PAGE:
• Consider standard European options.

• Denote the option value under BOPM using n time periods by f (n).

• It is known that BOPM convergences at the rate of 1/n, consistent with Eq. (60) on p. 588.

• But the plots on p. 249 (redrawn on next page)

demonstrate that convergence to the true option value oscillates with n.

• Extrapolation is inapplicable at this stage.

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5 10 15 20 25 30 35 n

11.5 12 12.5 13

Call value

0 10 20 30 40 50 60 n

15.1 15.2 15.3 15.4 15.5

Call value

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Improving BOPM with Extrapolation (concluded)

• Take the at-the-money option in the left plot on p. 591.

• The sequence with odd n turns out to be monotonic and smooth (see the left plot on p. 593).a

• Apply extrapolation (61) on p. 589 with n2 = n1 + 2, where n1 is odd.

• Result is shown in the right plot on p. 593.

• The convergence rate is amazing.

• See Exercise 9.3.8 of the text (p. 111) for ideas in the general case.

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5 10 15 20 25 30 35 n

12.2 12.4 12.6 12.8 13 13.2 13.4

Call value

5 10 15 20 25 30 35 n

12.11 12.12 12.13 12.14 12.15 12.16 12.17

Call value

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Numerical Methods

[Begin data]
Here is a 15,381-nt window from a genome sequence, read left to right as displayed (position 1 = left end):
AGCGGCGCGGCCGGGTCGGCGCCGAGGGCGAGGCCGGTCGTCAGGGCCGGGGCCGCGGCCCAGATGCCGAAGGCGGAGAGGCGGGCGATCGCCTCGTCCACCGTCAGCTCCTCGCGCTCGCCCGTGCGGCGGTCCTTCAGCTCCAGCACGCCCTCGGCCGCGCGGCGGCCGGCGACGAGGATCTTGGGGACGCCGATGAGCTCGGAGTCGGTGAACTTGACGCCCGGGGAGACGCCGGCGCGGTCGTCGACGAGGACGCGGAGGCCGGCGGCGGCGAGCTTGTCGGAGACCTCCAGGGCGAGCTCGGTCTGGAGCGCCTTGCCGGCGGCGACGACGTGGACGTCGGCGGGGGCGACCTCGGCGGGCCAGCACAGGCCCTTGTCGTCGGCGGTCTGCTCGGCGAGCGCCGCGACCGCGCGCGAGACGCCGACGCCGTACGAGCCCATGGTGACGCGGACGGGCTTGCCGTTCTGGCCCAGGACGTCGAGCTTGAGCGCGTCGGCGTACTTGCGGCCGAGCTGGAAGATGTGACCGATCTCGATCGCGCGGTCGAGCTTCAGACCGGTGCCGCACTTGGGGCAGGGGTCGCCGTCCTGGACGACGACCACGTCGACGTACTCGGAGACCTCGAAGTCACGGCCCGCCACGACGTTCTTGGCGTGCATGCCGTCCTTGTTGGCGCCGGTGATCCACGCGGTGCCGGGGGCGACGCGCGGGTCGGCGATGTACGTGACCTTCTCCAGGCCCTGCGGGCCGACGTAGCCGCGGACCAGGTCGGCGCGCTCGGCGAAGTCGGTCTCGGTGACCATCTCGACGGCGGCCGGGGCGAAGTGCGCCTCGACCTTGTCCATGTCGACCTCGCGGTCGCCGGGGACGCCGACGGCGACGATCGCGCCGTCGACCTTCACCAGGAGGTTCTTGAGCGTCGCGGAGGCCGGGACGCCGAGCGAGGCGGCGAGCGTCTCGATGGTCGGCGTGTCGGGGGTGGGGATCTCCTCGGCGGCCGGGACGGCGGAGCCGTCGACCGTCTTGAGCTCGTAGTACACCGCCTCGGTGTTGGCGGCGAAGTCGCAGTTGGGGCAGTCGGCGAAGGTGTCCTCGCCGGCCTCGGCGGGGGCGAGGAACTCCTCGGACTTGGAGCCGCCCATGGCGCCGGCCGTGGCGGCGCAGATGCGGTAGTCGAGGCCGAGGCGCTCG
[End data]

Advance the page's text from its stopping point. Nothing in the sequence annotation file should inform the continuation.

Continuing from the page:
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All science is dominated by the idea of approximation.

— Bertrand Russell

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Finite-Difference Methods

• Place a grid of points on the space over which the desired function takes value.

• Then approximate the function value at each of these points (p. 597).

• Solve the equation numerically by introducing difference equations in place of derivatives.

(63)

0 0.05 0.1 0.15 0.2 0.25 80

85 90 95 100 105 110 115

(64)

Example: Poisson’s Equation

• It is ∂2θ/∂x2 + ∂2θ/∂y2 = −ρ(x, y).

• Replace second derivatives with finite differences through central difference.

• Introduce evenly spaced grid points with distance of ∆x along the x axis and ∆y along the y axis.

• The finite difference form is

−ρ(xi, yj) = θ(xi+1, yj) − 2θ(xi, yj) + θ(xi−1, yj) (∆x)2

+θ(xi, yj+1) − 2θ(xi, yj) + θ(xi, yj−1)

(∆y)2 .

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Example: Poisson’s Equation (concluded)

• In the above, ∆x ≡ xi − xi−1 and ∆y ≡ yj − yj−1 for i, j = 1, 2, . . . .

• When the grid points are evenly spaced in both axes so that ∆x = ∆y = h, the difference equation becomes

−h2ρ(xi, yj) = θ(xi+1, yj) + θ(xi−1, yj) +θ(xi, yj+1) + θ(xi, yj−1) − 4θ(xi, yj).

• Given boundary values, we can solve for the xis and the yjs within the square [ ±L, ±L ].

• From now on, θi,j will denote the finite-difference

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Explicit Methods